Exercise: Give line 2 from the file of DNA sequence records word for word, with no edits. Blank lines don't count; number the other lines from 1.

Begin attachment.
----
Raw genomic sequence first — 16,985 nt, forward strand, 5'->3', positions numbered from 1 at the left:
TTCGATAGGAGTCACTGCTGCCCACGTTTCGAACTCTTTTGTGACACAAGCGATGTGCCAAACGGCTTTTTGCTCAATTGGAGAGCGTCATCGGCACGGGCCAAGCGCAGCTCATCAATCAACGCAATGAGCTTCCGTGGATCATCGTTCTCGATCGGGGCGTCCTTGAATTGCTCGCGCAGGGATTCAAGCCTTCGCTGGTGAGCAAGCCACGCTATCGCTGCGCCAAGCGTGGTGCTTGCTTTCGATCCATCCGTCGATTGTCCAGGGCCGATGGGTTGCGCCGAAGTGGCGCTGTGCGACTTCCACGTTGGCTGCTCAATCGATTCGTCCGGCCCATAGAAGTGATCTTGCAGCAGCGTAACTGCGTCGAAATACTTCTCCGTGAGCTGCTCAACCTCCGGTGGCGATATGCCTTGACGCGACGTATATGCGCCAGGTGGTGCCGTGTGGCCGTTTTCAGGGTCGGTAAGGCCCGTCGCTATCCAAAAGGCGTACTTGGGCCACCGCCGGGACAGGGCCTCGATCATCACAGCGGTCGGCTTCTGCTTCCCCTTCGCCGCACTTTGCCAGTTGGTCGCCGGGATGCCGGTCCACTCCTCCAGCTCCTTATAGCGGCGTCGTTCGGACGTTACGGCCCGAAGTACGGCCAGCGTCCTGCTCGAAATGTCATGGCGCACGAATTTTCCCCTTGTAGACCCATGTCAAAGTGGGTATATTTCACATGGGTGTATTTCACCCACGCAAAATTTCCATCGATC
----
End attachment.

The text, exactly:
TTCGATAGGAGTCACTGCTGCCCACGTTTCGAACTCTTTTGTGACACAAGCGATGTGCCAAACGGCTTTTTGCTCAATTGGAGAGCGTCATCGGCACGGGCCAAGCGCAGCTCATCAATCAACGCAATGAGCTTCCGTGGATCATCGTTCTCGATCGGGGCGTCCTTGAATTGCTCGCGCAGGGATTCAAGCCTTCGCTGGTGAGCAAGCCACGCTATCGCTGCGCCAAGCGTGGTGCTTGCTTTCGATCCATCCGTCGATTGTCCAGGGCCGATGGGTTGCGCCGAAGTGGCGCTGTGCGACTTCCACGTTGGCTGCTCAATCGATTCGTCCGGCCCATAGAAGTGATCTTGCAGCAGCGTAACTGCGTCGAAATACTTCTCCGTGAGCTGCTCAACCTCCGGTGGCGATATGCCTTGACGCGACGTATATGCGCCAGGTGGTGCCGTGTGGCCGTTTTCAGGGTCGGTAAGGCCCGTCGCTATCCAAAAGGCGTACTTGGGCCACCGCCGGGACAGGGCCTCGATCATCACAGCGGTCGGCTTCTGCTTCCCCTTCGCCGCACTTTGCCAGTTGGTCGCCGGGATGCCGGTCCACTCCTCCAGCTCCTTATAGCGGCGTCGTTCGGACGTTACGGCCCGAAGTACGGCCAGCGTCCTGCTCGAAATGTCATGGCGCACGAATTTTCCCCTTGTAGACCCATGTCAAAGTGGGTATATTTCACATGGGTGTATTTCACCCACGCAAAATTTCCATCGATC